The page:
Oregon needs better planning to retain state workforce, auditors say

By Kyra Buckley (OPB)
March 1, 2024 2 p.m.

State government employs 45,000 workers across dozens of offices and agencies but lacks a centralized plan for maintaining the workforce

Oregon State Capitol building, May 18, 2021. The capitol was completed in 1938 and is topped with a gilded bronze statue of the Oregon Pioneer.

Oregon State Capitol building, May 18, 2021. The capitol was completed in 1938 and is topped with a gilded bronze statue of the Oregon Pioneer.

Kristyna Wentz-Graff / OPB

The state of Oregon needs a robust strategy for training, managing and recruiting state employees, according to an audit released Thursday from Oregon’s secretary of state.


Oregon employs 45,000 people in state positions such as at the DMV, the employment department, state correctional facilities and at state parks — making the state itself the largest employer in Oregon. But auditors found that the state government lacks a statewide strategic workforce plan and doesn’t collect meaningful employee competency data despite having the technology to do so.

“Workforce planning outlines the day-to-day practices carried out through workforce management to ensure organizations have well-supported employees with the skills needed to fulfill broader mission, vision, and priorities,” auditors wrote in the report. “Oregon’s current workforce crises reflect the consequences of limited workforce planning and place public services and monies at risk.”

Related: Oregon audit finds poor accountability, lack of transparency for pharmacy benefit managers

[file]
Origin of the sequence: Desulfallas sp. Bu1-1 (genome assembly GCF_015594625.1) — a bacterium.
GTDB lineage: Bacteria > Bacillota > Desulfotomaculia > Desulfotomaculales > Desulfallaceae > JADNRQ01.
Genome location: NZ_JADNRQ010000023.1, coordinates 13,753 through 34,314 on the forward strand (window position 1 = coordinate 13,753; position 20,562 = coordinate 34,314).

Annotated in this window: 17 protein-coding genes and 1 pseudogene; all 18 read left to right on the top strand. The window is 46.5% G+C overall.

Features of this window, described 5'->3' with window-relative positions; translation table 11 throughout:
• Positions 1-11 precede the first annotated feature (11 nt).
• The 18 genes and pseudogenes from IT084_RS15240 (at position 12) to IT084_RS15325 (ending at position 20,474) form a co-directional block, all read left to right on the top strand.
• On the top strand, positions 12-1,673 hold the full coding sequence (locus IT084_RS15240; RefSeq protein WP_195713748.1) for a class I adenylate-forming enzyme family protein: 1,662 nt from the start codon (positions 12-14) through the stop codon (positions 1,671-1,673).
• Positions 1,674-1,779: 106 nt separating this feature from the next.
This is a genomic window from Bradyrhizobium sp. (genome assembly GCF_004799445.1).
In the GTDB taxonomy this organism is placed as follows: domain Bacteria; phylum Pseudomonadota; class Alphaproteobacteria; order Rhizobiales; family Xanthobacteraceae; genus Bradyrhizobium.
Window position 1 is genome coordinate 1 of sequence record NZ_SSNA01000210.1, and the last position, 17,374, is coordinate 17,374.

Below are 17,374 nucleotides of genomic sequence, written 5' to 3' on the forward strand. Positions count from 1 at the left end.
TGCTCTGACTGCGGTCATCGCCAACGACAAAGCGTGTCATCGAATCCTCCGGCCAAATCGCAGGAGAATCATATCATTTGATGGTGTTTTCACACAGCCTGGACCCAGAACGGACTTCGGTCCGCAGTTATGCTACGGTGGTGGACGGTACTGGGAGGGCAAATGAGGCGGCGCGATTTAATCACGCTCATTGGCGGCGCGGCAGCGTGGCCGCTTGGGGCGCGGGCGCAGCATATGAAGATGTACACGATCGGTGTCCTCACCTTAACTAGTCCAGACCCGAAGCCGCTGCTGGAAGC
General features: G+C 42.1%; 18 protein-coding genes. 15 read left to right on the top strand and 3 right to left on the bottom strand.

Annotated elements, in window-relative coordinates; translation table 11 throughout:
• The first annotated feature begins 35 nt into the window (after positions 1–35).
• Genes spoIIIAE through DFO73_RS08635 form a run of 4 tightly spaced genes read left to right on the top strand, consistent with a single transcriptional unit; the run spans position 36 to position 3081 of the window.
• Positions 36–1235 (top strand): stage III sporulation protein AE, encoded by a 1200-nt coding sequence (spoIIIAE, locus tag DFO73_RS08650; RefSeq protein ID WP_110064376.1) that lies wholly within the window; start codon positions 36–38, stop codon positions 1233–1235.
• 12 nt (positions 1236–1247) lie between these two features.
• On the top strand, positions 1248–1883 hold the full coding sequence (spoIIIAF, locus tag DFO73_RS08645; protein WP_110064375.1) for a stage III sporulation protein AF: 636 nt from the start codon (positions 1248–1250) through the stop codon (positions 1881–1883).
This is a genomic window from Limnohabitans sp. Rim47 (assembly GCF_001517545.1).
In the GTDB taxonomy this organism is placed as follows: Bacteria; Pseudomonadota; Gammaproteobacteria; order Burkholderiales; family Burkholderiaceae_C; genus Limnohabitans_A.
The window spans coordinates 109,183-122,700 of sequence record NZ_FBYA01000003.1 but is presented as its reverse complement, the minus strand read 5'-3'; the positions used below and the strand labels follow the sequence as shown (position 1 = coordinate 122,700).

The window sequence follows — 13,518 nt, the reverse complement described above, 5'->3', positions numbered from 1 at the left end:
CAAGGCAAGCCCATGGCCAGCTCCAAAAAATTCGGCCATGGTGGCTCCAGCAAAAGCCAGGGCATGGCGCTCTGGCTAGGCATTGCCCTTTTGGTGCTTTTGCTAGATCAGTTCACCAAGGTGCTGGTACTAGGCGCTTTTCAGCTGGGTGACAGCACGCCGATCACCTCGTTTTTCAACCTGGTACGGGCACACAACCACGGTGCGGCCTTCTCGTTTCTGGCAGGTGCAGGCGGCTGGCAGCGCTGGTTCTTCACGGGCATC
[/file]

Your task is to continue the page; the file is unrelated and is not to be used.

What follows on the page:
Those crises reflect trends private employers have also expressed concern about, namely an aging workforce and employee burnout. More than a quarter of the state’s current employees have already hit retirement eligibility. Past audits of multiple different agencies have highlighted staffing shortages that can contribute to feelings of burnout.

Casey Kopcho, principal auditor for the Oregon secretary of state’s audit division, said a lot of states have a centralized strategic plan that tries to address those issues.

“That doesn’t solve everything,” Kopcho said, “But at least having a plan in place lets you know what to do when X, Y and Z happens. Oregon doesn’t have that plan — we just, quite simply, don’t have one.”

Related: Oregon auditors raise questions about millions of dollars in state agency spending

The auditors note that the state Department of Administrative Services does offer some structure and management assistance to agencies, but that agencies are inconsistent about engaging with the department.

“Managing a state workforce is a lofty task,” Kopcho said. “It’s a difficult task, and the people that do it are often working their very best, often, many hours, and often have a lot to do with very little.”

Auditors made six recommendations, including creating a strategic plan, collecting more meaningful data and clarifying agency roles in workforce development. The Department of Administrative Services agreed with the recommendations.